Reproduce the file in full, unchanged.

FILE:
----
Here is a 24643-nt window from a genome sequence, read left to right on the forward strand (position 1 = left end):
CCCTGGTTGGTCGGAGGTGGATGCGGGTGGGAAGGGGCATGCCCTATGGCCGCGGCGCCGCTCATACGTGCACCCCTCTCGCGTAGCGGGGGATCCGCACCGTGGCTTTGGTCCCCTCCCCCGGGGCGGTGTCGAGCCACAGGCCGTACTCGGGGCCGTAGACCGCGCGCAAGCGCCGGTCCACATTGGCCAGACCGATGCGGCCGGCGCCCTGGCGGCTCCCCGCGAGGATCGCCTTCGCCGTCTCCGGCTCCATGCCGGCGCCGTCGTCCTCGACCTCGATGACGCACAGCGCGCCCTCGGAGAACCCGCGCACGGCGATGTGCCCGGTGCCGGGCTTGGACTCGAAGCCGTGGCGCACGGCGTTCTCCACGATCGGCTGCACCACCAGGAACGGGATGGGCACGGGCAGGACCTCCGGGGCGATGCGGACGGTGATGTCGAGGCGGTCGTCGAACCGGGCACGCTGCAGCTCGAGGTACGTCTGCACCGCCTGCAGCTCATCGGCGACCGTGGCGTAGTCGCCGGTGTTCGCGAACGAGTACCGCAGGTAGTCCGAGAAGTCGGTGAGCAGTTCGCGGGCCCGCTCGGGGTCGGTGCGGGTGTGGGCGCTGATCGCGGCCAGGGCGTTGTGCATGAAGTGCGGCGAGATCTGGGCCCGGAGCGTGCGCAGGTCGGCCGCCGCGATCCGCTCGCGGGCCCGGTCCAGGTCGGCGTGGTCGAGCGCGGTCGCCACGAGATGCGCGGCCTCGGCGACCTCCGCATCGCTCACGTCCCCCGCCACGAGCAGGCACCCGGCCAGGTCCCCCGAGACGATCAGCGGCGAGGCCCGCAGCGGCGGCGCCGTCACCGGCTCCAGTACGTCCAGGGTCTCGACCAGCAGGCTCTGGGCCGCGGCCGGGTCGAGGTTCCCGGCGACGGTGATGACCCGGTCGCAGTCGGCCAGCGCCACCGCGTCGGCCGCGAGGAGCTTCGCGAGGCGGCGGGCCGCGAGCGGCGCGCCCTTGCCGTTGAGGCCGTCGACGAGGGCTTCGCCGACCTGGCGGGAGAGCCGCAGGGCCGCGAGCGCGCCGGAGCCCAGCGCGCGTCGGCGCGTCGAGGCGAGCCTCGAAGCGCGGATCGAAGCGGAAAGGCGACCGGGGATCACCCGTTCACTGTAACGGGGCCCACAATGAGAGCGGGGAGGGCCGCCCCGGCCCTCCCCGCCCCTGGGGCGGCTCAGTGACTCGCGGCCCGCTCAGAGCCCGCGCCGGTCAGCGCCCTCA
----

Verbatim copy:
Here is a 24643-nt window from a genome sequence, read left to right on the forward strand (position 1 = left end):
CCCTGGTTGGTCGGAGGTGGATGCGGGTGGGAAGGGGCATGCCCTATGGCCGCGGCGCCGCTCATACGTGCACCCCTCTCGCGTAGCGGGGGATCCGCACCGTGGCTTTGGTCCCCTCCCCCGGGGCGGTGTCGAGCCACAGGCCGTACTCGGGGCCGTAGACCGCGCGCAAGCGCCGGTCCACATTGGCCAGACCGATGCGGCCGGCGCCCTGGCGGCTCCCCGCGAGGATCGCCTTCGCCGTCTCCGGCTCCATGCCGGCGCCGTCGTCCTCGACCTCGATGACGCACAGCGCGCCCTCGGAGAACCCGCGCACGGCGATGTGCCCGGTGCCGGGCTTGGACTCGAAGCCGTGGCGCACGGCGTTCTCCACGATCGGCTGCACCACCAGGAACGGGATGGGCACGGGCAGGACCTCCGGGGCGATGCGGACGGTGATGTCGAGGCGGTCGTCGAACCGGGCACGCTGCAGCTCGAGGTACGTCTGCACCGCCTGCAGCTCATCGGCGACCGTGGCGTAGTCGCCGGTGTTCGCGAACGAGTACCGCAGGTAGTCCGAGAAGTCGGTGAGCAGTTCGCGGGCCCGCTCGGGGTCGGTGCGGGTGTGGGCGCTGATCGCGGCCAGGGCGTTGTGCATGAAGTGCGGCGAGATCTGGGCCCGGAGCGTGCGCAGGTCGGCCGCCGCGATCCGCTCGCGGGCCCGGTCCAGGTCGGCGTGGTCGAGCGCGGTCGCCACGAGATGCGCGGCCTCGGCGACCTCCGCATCGCTCACGTCCCCCGCCACGAGCAGGCACCCGGCCAGGTCCCCCGAGACGATCAGCGGCGAGGCCCGCAGCGGCGGCGCCGTCACCGGCTCCAGTACGTCCAGGGTCTCGACCAGCAGGCTCTGGGCCGCGGCCGGGTCGAGGTTCCCGGCGACGGTGATGACCCGGTCGCAGTCGGCCAGCGCCACCGCGTCGGCCGCGAGGAGCTTCGCGAGGCGGCGGGCCGCGAGCGGCGCGCCCTTGCCGTTGAGGCCGTCGACGAGGGCTTCGCCGACCTGGCGGGAGAGCCGCAGGGCCGCGAGCGCGCCGGAGCCCAGCGCGCGTCGGCGCGTCGAGGCGAGCCTCGAAGCGCGGATCGAAGCGGAAAGGCGACCGGGGATCACCCGTTCACTGTAACGGGGCCCACAATGAGAGCGGGGAGGGCCGCCCCGGCCCTCCCCGCCCCTGGGGCGGCTCAGTGACTCGCGGCCCGCTCAGAGCCCGCGCCGGTCAGCGCCCTCA